Actually, it was small, by recent Miller Park standards.
The Brewers thought Zack Greinke looked great.
Actually, he was good but not great, by Greinke's own very high standards.
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He'll learn. They'll learn. And there's every reason to believe that by the time Greinke settles in as a Brewer, he'll be everything they hoped for, and they'll be everything he hoped for.
There's every reason to believe that this marriage of player and team is going to work.
"I think Zack is real happy here," Prince Fielder said. "He's cool. He makes fun of people. He fits right in."
He fits in best when he's winning games, and it shouldn't go unnoticed that Monday was his first Brewers victory, 4-3 against the Padres. He fits in best if the Brewers are winning games, and while that needs a little work, they're hardly buried at five games out of first place.
Yes, the Royals team Greinke left behind (because they weren't ready to win) is 18-16, while the Brewers team he joined (because they could win) is 15-21. Even the Nationals team he rejected (because they were too much like the Royals) is better, at 16-18.
That's all fine, but you'd still give the Brewers a far better chance to make the playoffs this year than the Royals, the Nationals or a whole lot of other teams.
To get there, they'll obviously need to hit better than they have. But they'll also need Greinke to pitch like a focused ace, and that's one reason Monday was a good start.
Was this Greinke at his best? No, but that's understandable, because after missing much of spring training and the first month of the season because of a broken rib, he's still building toward full strength.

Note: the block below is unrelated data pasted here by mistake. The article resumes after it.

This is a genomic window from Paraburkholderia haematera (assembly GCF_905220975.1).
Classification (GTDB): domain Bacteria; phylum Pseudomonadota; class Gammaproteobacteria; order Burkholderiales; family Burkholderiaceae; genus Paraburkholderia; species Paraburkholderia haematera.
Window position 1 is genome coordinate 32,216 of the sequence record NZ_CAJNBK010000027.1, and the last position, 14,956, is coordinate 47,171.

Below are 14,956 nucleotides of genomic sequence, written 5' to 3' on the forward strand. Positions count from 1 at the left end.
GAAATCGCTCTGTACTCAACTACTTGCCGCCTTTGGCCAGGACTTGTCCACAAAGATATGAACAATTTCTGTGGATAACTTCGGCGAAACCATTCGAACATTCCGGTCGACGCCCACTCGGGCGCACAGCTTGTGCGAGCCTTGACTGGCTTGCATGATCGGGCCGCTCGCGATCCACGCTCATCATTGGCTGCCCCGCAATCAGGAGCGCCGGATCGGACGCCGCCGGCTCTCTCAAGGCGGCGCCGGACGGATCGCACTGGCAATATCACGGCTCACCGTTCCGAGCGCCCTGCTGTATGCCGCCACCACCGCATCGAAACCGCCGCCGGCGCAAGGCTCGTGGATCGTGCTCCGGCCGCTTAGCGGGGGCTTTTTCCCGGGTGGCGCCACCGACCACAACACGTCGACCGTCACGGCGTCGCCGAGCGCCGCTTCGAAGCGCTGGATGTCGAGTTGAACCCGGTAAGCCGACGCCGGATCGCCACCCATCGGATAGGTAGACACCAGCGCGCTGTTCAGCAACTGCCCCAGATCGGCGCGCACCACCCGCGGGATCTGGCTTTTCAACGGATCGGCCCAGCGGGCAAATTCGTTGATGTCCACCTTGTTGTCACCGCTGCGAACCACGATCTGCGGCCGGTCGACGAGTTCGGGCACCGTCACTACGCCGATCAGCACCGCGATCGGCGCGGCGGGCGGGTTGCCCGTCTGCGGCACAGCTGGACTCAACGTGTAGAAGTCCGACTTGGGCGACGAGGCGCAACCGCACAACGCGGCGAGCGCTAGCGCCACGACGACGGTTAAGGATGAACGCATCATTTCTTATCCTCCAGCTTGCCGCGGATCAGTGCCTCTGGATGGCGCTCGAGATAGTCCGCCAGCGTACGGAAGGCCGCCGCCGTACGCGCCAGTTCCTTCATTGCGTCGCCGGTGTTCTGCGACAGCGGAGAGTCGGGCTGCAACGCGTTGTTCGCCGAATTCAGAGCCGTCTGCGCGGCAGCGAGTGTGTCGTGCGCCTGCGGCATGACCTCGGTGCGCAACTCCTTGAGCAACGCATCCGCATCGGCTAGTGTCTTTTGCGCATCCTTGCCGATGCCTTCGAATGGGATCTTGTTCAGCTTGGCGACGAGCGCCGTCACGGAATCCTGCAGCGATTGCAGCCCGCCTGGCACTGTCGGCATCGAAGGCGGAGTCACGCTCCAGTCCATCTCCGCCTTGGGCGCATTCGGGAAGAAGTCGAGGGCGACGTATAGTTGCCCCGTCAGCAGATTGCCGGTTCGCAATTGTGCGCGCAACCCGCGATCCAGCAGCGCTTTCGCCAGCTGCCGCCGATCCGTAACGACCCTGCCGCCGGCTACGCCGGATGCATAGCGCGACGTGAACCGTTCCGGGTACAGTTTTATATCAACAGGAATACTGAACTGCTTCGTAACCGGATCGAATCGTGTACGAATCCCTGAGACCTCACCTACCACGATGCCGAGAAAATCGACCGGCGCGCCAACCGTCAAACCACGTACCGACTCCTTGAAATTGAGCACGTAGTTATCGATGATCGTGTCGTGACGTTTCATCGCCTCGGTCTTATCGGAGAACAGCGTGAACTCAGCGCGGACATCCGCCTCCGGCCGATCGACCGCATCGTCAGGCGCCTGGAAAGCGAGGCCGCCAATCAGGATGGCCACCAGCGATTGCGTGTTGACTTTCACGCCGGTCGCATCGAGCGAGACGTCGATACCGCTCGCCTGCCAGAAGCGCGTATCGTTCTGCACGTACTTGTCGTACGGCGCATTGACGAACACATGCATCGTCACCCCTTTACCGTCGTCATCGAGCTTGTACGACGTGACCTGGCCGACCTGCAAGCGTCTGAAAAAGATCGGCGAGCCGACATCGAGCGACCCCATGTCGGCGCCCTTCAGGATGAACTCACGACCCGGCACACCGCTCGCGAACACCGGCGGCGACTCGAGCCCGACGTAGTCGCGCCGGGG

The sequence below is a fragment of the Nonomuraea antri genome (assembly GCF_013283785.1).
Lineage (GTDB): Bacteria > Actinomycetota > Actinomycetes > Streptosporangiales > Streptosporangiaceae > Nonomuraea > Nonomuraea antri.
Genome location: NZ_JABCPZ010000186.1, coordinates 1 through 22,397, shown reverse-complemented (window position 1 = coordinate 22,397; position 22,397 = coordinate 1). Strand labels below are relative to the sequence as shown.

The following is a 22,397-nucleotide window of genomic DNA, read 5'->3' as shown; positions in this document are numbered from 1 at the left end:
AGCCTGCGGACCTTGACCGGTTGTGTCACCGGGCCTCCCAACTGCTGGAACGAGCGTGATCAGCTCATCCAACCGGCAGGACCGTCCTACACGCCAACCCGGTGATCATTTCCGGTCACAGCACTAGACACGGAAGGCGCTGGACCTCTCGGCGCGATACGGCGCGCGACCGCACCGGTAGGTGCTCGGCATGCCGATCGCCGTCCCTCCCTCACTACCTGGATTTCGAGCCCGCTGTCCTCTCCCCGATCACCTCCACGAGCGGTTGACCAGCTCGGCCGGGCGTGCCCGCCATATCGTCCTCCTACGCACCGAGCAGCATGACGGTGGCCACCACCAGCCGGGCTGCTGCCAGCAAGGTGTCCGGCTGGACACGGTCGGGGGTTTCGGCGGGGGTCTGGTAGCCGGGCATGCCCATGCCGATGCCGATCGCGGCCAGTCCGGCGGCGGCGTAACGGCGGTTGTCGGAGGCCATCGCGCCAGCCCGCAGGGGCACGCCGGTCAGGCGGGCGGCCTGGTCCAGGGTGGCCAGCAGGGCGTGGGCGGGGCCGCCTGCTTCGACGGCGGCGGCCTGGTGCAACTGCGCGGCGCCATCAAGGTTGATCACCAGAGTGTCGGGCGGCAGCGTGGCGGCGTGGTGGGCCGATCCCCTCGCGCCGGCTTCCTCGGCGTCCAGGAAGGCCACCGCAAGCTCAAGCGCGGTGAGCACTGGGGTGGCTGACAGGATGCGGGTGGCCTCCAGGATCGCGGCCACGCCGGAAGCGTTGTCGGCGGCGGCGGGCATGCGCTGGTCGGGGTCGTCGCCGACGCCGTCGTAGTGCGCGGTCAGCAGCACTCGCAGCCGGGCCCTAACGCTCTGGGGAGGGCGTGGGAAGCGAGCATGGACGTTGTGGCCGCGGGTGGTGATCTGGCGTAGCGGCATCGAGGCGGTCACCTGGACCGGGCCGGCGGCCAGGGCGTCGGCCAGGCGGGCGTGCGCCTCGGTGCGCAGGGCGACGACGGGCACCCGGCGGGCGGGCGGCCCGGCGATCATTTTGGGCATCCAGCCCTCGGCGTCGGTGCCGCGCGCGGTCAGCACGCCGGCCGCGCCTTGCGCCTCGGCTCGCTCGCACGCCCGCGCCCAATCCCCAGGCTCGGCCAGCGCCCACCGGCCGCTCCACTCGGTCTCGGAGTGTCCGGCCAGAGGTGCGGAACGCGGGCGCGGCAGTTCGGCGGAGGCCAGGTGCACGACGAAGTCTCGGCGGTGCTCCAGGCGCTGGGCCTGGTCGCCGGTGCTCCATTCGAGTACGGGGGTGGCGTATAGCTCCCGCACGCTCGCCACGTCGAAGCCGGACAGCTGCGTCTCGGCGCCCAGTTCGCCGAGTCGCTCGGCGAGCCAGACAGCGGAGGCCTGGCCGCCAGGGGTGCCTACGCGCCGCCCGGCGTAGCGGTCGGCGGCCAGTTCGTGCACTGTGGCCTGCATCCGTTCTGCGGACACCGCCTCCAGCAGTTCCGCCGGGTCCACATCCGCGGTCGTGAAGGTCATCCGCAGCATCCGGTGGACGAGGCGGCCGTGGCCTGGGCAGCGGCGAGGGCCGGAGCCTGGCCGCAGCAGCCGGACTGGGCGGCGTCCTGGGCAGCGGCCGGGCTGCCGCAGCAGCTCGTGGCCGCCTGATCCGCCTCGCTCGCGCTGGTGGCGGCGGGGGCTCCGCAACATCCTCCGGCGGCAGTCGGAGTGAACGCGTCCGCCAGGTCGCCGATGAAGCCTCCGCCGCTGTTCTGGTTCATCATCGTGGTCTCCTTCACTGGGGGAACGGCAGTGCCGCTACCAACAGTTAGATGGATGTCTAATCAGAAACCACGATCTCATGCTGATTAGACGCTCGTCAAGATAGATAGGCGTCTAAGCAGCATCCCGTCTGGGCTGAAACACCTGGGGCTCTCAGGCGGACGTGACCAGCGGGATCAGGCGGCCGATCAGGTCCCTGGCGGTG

This was, however, Greinke at his most determined. Brewers manager Ron Roenicke noticed it, when he saw 94 mph fastballs to the first batter of the game.
"From the first batter on, that's as hard as I've seen him go," said Roenicke, who saw Greinke often in the American League. "When he really wants to get after it and is locked in, this is the type of performance you get."
Greinke went six innings, allowing two runs on five hits, with no walks and nine strikeouts.
Not bad at all, as long as you don't consider the opponent. These are the Padres, who were shut out eight times in their first 34 games.
Already this year, seven opposing starters have struck out nine or more Padres. Already this year, 24 opposing starters have held the Padres to two runs or fewer. Already this year, 28 opposing starters have gone six innings or more against them.
At his best, Greinke stands out from that pack.
"It was good," he said. "The key is to win, and it was better than us scoring 15 and me giving up 12."
That's Zack, just as the 65 mph curveball he threw Mat Latos in the fifth inning was vintage Zack.
"He made me look stupid that last at-bat," Greinke said, referring to his own strikeout in the fourth. "I wanted to get him out pretty bad."
|Zack Greinke makes his home debut and gets his first win as a Brewer. (US Presswire)|
The Brewers tried to hype up this start, even handing out "rally towels" (rally towels for a pitcher?) printed with Greinke's No. 13 and the words "First start at Miller Park."
And, for the most part, it still felt like just another Brewers home game.
That's not a bad thing, because it shows what a draw this small-market team has become. For a franchise that has made the playoffs just once in the last 28 years (and didn't make it past the first round), it's a remarkable success story.
"It's directly impacted our payroll, No. 1," said Brewers infielder Craig Counsell, who grew up in Wisconsin. "It's not a media-driven payroll. It's driven by the fans. Quite honestly, we've teased the fans a little the last couple of years, but they keep coming."
All those fans are the reason the Brewers could afford to trade for Greinke, and why they could afford to sign Ryan Braun to a big-money contract extension through 2020. The day after Braun signed that contract, the fans greeted him with a standing ovation.
"It was crazy, man," Braun said. "It's a special place to play."
Greinke will learn that. And they'll learn that he can be a special pitcher.
The first night wasn't bad, not at all. But there's every reason to believe that Greinke -- and the Miller Park crowds -- will get better.